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Inadequacy of blocking in cultivar yield trials

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Based on the literature, theoretical considerations and a numerical example on triticale, Complete Randomized Blocks design is shown to be inadequate for cultivar yield trial purposes. Assumptions required for validity and convenience are shown not to be verified throughout most of the published experiments as well as in the present numerical example. It has been referred to the difficulty in forecasting homogeneity within blocks together with heterogeneity between blocks. This is difficult to achieve even in wellknown experimental fields, let alone local fields chosen at random, which leads to unacceptably low correlation between plots from block to block in each trial. Heteroscedasticity, as supported by different regression coefficients in Joint Regression Analysis, does not allow for ANOVA, unless the overall variation of soil fertility level is reduced to an amount comparable with that expected for the unknown errors. In this instance, the loss of degrees of freedom in the two-way ANOVA is known not to be compensated for by block effect deduction. The need to generalize trial results calls attention to the emphasis that should be given to cultivar performance pattern within the area they are to be released. Thus, we advocate the need for precise point evaluations in order to give accurate estimation of that pattern. Genotype-environment interaction, within situations where ecological diversity does not include stress mechanisms of different natures, can be reasonably described through its genotype-fertility level component, since specific instability, related to climatic features, is supposed to be strongly reduced by the screening process of both cultivar production and introduction. Sensitivity of the regression techniques (even through robust methods) requires a broad range of trial fertility levels and, besides an adequate number of degrees of freedom and detection of eventual remaining specific instabilities, demands an experienced evaluation of particular ecological situations; however, randomization is not required except within trials, which should be designed as completely randomized. To carry on trials beyond one year is not an a priori demand and should only be considered when very abnormal seasonal conditions occur.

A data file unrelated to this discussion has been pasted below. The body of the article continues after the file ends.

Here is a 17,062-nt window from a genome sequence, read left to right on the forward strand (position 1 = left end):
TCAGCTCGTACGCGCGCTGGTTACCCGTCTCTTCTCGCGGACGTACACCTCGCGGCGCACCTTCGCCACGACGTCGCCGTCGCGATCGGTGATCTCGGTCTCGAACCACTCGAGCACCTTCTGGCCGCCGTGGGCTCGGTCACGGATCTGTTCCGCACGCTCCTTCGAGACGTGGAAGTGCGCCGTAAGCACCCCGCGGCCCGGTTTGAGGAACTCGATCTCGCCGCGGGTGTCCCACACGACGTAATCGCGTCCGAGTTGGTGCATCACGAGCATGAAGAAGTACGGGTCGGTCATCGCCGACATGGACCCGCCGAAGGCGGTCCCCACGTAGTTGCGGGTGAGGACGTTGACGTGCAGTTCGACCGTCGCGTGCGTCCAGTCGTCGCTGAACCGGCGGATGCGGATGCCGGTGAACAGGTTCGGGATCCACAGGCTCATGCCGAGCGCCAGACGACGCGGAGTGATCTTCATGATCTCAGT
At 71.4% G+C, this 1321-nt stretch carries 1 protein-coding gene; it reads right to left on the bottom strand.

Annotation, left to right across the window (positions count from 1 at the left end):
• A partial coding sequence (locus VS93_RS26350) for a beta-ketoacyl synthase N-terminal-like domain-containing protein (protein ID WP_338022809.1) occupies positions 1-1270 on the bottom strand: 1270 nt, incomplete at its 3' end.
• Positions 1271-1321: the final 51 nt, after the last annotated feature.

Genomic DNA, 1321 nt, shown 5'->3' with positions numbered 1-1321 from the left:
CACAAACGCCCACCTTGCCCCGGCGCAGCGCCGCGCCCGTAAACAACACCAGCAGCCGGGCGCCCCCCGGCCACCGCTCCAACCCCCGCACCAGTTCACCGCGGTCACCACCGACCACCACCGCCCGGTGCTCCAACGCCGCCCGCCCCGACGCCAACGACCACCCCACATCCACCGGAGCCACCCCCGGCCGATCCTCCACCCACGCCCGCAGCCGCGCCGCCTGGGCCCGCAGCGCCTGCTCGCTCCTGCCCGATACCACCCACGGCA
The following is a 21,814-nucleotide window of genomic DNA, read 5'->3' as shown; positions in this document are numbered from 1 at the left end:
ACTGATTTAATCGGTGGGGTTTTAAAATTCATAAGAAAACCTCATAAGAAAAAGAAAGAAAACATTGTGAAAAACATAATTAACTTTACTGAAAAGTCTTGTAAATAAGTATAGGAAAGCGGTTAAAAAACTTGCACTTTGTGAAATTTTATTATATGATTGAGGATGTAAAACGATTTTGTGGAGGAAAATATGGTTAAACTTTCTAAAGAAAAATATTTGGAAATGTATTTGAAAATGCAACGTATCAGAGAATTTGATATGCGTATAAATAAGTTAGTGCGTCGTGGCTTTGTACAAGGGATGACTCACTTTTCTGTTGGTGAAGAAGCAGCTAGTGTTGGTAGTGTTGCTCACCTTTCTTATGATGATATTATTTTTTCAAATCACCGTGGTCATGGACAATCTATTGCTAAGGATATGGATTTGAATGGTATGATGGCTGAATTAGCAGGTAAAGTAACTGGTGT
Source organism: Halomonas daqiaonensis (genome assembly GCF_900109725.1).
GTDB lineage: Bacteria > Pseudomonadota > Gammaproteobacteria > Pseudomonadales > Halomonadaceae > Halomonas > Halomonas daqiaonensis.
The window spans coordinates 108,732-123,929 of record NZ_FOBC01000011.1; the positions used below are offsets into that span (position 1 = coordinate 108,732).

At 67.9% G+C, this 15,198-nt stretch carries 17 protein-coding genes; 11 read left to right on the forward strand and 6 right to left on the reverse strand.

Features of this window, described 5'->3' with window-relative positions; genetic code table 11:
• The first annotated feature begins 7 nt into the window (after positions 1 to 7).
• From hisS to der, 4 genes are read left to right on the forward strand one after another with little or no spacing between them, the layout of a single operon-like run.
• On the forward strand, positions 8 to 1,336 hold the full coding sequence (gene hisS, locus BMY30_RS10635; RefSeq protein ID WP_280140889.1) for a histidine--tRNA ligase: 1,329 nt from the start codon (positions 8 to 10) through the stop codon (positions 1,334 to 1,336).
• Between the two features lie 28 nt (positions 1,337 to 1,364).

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This research was partially supported by the Calouste Gulbenkian Foundation, Lisboa

Communicated by J. MacKey

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Gusmão, L. Inadequacy of blocking in cultivar yield trials. Theoret. Appl. Genetics 72, 98–104 (1986). https://doi.org/10.1007/BF00261462

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Key words

  • Yield trials
  • Complete Randomized Blocks
  • Triticale
  • Joint Regression Analysis
  • Genotypeenvironment interaction